1.  Can You Leave?

If approached outside your car and home, after a polite greeting our next statement will "Officer, I would like to leave, I assume that's ok" and absent a clear communication by the law enforcement officer that we are being detained, we will leave.  This feels socially awkward, but it is your right and a right for which there should be absolutely no penalty for exercising. 

Note:  Police do not want to communicate to you that you are not free to go.  Legally, if they do so, they must then support that the stop was a "justified stop" if you are eventually arrested.  If they cannot support a "justified stop", obtaining a conviction will be hard or impossible.  Therefore, you always want to force the officer to take a position on whether you are being subject to a justifiable stop. 

If we receive anything other than a clear communication that we are not free to dis-engaged we will repeat the question, ignoring the invariable question the officer has asked us.  After repeating this several times, we we say "Officer, since you have not told me I am required to interact with you, I am going back to what I was doing" and then slowly disengaged by walking away or slowly closing the door.  If the officer clearly communicates an order for us to stop, we will.  But then we will again request a clear communication that we are not free to go (and not to engage in any other conversation).  

If you are in your home and the police knock on the door, the police will likely ask to come in if you are suspected of criminal activity.  Not only would we decline this request, we would also attempt to terminate the conversation.  For example, "Officer, I am busy, but thank you for stopping by.  I assume I can go back to what I was doing?"  If we choose to interact with law enforcement, for example, to provide information regarding witnessing a crime, we will step outside the house, closing the door behind us, and talk with the police outside.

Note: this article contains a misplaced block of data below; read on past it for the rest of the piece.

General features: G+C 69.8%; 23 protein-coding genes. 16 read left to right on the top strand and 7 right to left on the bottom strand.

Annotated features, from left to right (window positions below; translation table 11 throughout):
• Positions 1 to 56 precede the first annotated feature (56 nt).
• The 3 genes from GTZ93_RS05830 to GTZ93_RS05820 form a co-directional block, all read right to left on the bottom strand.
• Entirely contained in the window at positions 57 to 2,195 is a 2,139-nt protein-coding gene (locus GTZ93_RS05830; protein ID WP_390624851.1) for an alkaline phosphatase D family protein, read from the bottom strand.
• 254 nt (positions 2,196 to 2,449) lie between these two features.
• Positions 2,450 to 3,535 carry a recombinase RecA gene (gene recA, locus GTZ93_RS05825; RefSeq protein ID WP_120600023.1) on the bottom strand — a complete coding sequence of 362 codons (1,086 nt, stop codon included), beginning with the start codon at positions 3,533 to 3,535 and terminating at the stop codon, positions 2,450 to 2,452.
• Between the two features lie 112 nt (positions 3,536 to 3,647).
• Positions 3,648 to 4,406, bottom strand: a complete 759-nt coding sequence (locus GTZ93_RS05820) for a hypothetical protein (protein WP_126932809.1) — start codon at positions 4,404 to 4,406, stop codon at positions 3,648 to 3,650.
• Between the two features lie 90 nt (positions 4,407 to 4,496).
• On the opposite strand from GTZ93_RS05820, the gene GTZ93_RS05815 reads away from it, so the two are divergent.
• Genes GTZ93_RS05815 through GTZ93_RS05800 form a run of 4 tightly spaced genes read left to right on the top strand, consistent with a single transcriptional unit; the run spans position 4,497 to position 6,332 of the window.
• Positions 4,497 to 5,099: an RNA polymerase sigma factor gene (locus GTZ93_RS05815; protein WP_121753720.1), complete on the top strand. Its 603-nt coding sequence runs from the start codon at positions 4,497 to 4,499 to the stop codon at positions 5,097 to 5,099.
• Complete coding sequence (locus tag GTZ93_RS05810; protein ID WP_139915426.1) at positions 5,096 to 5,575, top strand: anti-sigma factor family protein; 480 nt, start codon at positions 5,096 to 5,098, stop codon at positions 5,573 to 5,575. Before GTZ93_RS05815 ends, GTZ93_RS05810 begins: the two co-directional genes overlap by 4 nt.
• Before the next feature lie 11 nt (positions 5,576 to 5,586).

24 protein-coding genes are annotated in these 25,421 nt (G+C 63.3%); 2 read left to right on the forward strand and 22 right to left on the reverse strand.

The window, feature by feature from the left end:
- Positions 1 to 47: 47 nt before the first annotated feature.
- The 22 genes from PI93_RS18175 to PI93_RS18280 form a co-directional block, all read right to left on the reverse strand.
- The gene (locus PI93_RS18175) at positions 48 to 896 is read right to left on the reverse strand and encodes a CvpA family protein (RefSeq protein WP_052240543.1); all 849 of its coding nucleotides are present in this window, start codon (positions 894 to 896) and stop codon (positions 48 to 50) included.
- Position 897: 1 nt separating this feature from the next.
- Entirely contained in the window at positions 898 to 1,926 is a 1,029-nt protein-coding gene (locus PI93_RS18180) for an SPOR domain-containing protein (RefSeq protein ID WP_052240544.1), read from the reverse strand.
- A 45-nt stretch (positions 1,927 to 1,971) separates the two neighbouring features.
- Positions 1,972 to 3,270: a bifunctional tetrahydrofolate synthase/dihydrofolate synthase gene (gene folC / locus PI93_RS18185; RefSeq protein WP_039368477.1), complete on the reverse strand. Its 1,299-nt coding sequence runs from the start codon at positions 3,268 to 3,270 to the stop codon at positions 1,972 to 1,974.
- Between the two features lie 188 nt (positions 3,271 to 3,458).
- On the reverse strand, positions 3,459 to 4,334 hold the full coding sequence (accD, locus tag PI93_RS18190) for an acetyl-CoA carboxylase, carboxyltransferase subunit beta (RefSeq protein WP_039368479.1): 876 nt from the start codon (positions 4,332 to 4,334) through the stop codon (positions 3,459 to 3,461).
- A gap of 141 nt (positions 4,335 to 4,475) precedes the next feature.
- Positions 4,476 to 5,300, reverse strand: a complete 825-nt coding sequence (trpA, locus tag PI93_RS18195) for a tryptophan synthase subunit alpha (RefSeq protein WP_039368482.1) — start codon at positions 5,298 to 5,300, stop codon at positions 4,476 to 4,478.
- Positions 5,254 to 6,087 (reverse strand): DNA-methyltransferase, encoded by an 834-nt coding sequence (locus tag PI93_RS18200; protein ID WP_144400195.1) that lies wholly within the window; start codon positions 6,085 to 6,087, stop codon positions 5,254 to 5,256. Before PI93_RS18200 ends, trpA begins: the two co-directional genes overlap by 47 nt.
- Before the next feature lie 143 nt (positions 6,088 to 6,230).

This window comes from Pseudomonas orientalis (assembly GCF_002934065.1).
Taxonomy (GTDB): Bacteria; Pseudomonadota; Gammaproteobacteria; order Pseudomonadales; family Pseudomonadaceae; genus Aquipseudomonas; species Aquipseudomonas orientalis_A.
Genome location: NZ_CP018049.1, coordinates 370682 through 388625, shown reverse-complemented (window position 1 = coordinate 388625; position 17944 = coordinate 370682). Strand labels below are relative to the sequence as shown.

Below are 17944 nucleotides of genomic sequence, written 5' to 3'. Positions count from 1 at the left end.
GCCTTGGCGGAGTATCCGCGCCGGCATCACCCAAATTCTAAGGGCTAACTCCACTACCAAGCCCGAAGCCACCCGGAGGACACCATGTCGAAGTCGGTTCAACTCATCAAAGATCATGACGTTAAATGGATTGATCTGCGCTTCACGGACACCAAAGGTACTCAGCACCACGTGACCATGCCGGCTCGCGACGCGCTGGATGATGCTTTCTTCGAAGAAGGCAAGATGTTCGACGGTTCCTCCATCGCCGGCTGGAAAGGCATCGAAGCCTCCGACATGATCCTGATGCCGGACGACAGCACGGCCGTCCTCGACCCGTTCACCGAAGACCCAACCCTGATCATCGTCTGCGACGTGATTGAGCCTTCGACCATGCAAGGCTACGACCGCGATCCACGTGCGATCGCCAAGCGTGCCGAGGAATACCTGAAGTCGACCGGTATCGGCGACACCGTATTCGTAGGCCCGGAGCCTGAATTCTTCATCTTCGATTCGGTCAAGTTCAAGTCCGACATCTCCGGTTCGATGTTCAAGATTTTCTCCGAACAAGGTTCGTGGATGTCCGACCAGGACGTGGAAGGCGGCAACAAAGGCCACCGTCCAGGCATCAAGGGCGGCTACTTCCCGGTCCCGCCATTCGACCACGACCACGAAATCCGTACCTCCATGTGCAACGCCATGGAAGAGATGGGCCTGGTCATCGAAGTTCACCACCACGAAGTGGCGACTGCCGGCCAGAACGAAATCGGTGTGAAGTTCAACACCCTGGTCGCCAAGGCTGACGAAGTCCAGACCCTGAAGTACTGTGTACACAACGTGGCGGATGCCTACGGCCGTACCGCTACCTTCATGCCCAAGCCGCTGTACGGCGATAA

Car stops are a little different, because in all probability, you are being subject to a justified stop and are not free to leave.  We consider this in more detail immediately below.

An example of properly challenging a non-justified stop. Polite, but firm.  This is the way it can be done.

2.  Avoiding Questions, Frisks and Searches

Once you have been informed in clear terms that you are not free to leave, the goal of the interaction is to continue to attempt to leave as soon as possible, while not waiving any rights during the encounter.    

Even if you have been lawfully stopped, you have no obligation to answer any questions whatsoever, other than (i) if you are in your car to provide your driver's license, and (ii) if you are not in your car, some states require you to provide identification (name, date of birth and address) to law enforcement.  

A note on the Miranda Warning.  The police are only required to give a Miranda warning after a formal arrest and prior to interrogation.  If you have been stopped on the street, and told that you are not free to go, and are being asked questions, you are not entitled to a Miranda warning, because you have not been arrested.  Even after your arrest, if you volunteer incriminating information (you "blurt" something out), that statement may be fully used against you because you are not subject to interrogation.  The Miranda doctrine is technical, and under no circumstance should you gain any comfort that you were not given a Miranda warning.  Always assume anything you say will be used against you and admissible in court.

a.  Never Consent to Waive Rights

The officer may ask to "frisk you", or for you to empty your pockets.  Do not consent to this, nor consent to any search.  The officer has very limited rights to touch you.